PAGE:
Credit Cards

How to Earn Points on The Chase Freedom Credit Card?

Posted: May 06,2020
by Jameson Lamie
Last updated: October 22,2020

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Credit cards offer really great welcome bonuses for new cardholders, however, it’s also very important to maximize your everyday spending.

I previously wrote about the Chase Sapphire credit cards, which earn 2x or 3x points on travel and dining.  Those are great bonuses, but what about credit card spending on everything else?  There’s gas, groceries, utilities, Amazon purchases, doggy daycare (or maybe actual human daycare)… the list goes on.

Luckily, there’s a way to earn additional credit card points for these kinds of purchases, too.  At first glance, they may look like run-of-the-mill cash back credit cards, but I wouldn’t do that to you. 🙌

Chase Freedom Flex

The Chase Freedom Flex is one of the latest additions in the Chase credit card line, although it’s not entirely new but more of an upgrade of the old Chase Freedom credit card.

It retained most of its predecessor’s perks and benefits such as the no-annual fee feature but there are a few changes to it.

Here are the Chase Freedom Flex’s benefits:

  • Get 5% cashback of up to $1,500 on combined purchases in bonus categories for every activated quarter.
  • Get 5% cashback on travel purchases made on Chase Ultimate Rewards.
  • Get 3% cashback at restaurants, including takeout and eligible delivery services.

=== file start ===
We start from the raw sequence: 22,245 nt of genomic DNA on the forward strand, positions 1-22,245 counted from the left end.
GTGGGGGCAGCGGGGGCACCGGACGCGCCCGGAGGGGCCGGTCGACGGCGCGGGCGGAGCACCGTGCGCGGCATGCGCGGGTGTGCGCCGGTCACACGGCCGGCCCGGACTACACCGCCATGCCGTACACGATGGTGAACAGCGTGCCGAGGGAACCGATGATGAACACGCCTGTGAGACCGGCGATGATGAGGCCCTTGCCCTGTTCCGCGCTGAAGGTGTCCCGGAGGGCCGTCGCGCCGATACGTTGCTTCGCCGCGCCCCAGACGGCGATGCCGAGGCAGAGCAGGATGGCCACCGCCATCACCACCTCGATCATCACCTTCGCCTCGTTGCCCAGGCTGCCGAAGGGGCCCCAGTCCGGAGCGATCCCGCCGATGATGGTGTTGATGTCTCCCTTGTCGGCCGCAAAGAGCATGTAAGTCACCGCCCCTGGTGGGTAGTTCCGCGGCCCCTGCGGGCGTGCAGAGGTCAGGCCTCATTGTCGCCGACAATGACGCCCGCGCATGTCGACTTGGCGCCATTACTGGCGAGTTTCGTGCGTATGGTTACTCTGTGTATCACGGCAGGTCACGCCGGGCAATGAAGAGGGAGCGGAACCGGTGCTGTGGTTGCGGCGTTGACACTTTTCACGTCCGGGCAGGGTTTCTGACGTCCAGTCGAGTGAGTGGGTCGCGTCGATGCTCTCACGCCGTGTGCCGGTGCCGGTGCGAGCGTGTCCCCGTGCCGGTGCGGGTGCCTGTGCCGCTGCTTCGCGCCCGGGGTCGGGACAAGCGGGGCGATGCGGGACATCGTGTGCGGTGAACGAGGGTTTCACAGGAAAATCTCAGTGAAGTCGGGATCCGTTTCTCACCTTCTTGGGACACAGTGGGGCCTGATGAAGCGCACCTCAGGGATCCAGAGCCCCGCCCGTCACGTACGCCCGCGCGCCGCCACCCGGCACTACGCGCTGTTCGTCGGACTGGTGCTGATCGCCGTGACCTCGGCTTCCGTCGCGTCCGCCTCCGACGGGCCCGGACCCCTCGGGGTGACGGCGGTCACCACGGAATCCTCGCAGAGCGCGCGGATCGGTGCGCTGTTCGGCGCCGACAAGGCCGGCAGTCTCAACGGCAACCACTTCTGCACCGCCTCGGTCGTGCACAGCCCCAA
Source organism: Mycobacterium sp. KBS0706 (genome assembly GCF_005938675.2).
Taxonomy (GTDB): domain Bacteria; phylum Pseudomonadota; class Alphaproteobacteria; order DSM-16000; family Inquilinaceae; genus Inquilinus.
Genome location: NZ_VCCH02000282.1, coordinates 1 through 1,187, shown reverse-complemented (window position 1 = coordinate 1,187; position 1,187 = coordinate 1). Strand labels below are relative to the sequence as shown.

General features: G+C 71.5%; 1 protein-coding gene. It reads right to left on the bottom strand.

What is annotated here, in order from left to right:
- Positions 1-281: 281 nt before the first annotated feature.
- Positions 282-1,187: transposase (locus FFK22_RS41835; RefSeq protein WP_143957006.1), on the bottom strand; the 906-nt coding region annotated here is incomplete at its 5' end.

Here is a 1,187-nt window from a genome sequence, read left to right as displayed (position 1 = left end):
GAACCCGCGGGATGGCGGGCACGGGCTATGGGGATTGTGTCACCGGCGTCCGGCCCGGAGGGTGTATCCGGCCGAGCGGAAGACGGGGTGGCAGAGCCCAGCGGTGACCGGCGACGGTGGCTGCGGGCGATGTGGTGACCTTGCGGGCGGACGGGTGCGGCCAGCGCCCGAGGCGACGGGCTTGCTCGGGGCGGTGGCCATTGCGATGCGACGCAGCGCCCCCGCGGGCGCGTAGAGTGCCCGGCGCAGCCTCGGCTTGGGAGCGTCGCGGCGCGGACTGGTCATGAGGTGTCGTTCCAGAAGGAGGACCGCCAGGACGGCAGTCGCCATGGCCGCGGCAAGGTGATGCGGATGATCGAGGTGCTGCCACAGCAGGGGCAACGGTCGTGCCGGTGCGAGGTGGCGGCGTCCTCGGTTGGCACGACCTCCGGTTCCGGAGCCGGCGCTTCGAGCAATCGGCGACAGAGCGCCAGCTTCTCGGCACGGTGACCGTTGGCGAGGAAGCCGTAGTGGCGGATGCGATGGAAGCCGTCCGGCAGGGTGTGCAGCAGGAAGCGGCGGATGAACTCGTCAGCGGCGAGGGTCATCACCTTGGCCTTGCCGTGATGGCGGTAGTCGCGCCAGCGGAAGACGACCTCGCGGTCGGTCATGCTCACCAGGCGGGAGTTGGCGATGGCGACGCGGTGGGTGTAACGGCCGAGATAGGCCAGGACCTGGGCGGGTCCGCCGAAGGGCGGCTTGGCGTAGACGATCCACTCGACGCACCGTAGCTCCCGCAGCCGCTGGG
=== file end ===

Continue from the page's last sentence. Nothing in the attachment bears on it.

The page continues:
• Get 3% cashback on drugstores.
  • 5% cashback on up to $12,000 for eligible grocery store purchases in your first calendar year (1% afterwards)
  • 5% cashback on Lyft rides until March 2022
  • Earn 1% on all other purchases.
  • $200 bonus Chase Ultimate Rewards points after spending $500 on the card within three months
  • Negative: does not waive foreign transaction fees, which add about 3% to charges made abroad 👎

The old Chase Freedom card only had the 5% cashback on the rotating categories and did not have the additional 5% and 3% cashback categories.

The main takeaway with the Chase Freedom Flex is the 5x bonus (1 point = 1%) on the quarterly spending categories and its new cashback categories. Even if the rotating categories need activation, it’s a very valuable card because it doesn’t have any annual fee.

Used alone, the cashback from Chase Freedom Flex card probably won’t be sending you abroad on some crazy awesome trip.  Still, the 5x points on quarterly bonus categories and the additional cashback categories can add up in the long run which you can use to redeem some decent awards.


Read More: Chase Freedom Flex Bonus Categories


Chase Freedom Unlimited

Chase Freedom Unlimited

One of the most popular Chase cards is the Chase Freedom Unlimited. It also has a 5% cashback on quarterly bonus categories along with other valuable benefits.

Here’s what the card can offer:

  • Zero annual fees
  • Earn 5% on travel purchases on the Chase Ultimate Rewards portal.
  • Earn 3% on dining at restaurants (includes takeout and eligible delivery services).
  • Earn 3% on drugstore purchases.
  • 5% cashback on grocery store purchases (excluding Target/Walmart) on up to $12,000 in your first year.
  • Unlimited 1.5% cashback on all other purchases
  • $200 bonus Chase Ultimate Rewards points after spending $500 on the card within three months

Chase Freedom Flex Vs Chase Freedom Unlimited